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Thursday, 29 October 2009
Page: 7602


Senator FIELDING (Leader of the Family First Party) (11:58 AM) —This matter goes back to 4 February 2009 when there was a motion before the chamber that matters ‘be laid on the table by the Minister for Broadband, Communications and the Digital Economy no later than Thursday, 5 February 2009’ and I amended that motion to omit ‘Thursday, 5 February 2009’ and substitute ‘the day after the day the winning bid is announced’. On 13 May another motion was put and it was carried on the voices. That is the issue that we are really debating again today. That motion said, ‘if the government continues to refuse to comply with the orders of the Senate for the provision of these documents’—which were tender documents and some other bits and pieces; it was not just those documents but some others as well—’consideration of any bill relating to the government’s new national broadband network be postponed and made an order of the day for the next day of sitting after the documents described’ and so on.

The issue is whether the legislation that the government wants to put before us be held up while we wait for some other documents to come through. We have had some documents come through. Some of it, it has been claimed, is confidential and commercial in confidence. It is like claiming diplomatic immunity or something, like you see in those television shows when someone says, ‘Diplomatic immunity! I can’t do any more!’ We do need to get to the bottom of it. We do need to have a better process. A notice of motion has been put in, and I think we will deal with this once and for all. To be absolutely frank, I have been here long enough to know that both major parties have, I think, occasionally claimed certain things and all of a sudden we are left guessing, ‘Is it really or is it not?’ I think we need a far better process of dealing with commercial in confidence and confidential documents and why they cannot be tabled. I think that the notice of motion that was put in today will go to the essence of resolving that particular issue.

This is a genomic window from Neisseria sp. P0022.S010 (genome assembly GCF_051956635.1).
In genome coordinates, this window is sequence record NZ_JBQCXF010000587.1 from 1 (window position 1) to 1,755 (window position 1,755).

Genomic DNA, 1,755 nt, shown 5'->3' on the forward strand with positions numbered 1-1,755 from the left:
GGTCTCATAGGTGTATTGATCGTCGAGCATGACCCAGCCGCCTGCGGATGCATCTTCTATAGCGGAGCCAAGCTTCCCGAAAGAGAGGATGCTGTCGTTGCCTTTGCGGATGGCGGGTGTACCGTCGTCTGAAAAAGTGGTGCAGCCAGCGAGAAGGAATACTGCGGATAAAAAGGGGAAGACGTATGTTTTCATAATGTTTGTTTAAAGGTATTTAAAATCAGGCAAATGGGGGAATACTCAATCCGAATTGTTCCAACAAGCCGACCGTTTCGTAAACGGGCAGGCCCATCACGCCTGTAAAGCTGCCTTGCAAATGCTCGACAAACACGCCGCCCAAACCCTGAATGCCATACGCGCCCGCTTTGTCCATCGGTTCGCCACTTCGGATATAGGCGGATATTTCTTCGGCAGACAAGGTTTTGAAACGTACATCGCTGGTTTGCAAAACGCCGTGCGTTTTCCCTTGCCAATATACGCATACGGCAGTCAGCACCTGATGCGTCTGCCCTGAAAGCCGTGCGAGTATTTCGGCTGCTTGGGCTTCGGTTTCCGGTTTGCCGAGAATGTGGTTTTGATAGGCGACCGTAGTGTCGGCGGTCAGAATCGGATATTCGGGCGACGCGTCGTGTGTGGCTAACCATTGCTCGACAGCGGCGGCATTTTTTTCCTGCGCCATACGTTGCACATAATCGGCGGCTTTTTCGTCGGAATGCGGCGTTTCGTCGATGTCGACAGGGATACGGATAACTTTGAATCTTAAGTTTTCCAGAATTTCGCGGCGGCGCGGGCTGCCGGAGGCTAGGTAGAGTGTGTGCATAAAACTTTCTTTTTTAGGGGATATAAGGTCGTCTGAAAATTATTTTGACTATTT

I have to come to a conclusion on whether I think we need more documents, which may be confidential or whatever, to debate the legislation that the government wants to put through or whether that will unnecessarily hold it up. Is it going to substantially change the debate on those bills? I do no think so. With this motion from Senator Conroy, even though potentially there may be politics being played by both major parties, I have got to look at the essence from here. The reason I suggested that Senator Conroy change the notice of motion was that I did not want to make any links—whether there were links to NBN or whether there were not. There are clearly some links to NBN. You cannot deny that. But I had a look at the bill that the minister wants to put to parliament over the coming days, and I could not hand-on-my-heart justify not allowing that to come into the chamber before some other documents that have been claimed to be commercial in confidence or confidential. We need to sort that issue out. I think that we should allow the bill to come in and have a look at that and see where it goes from there.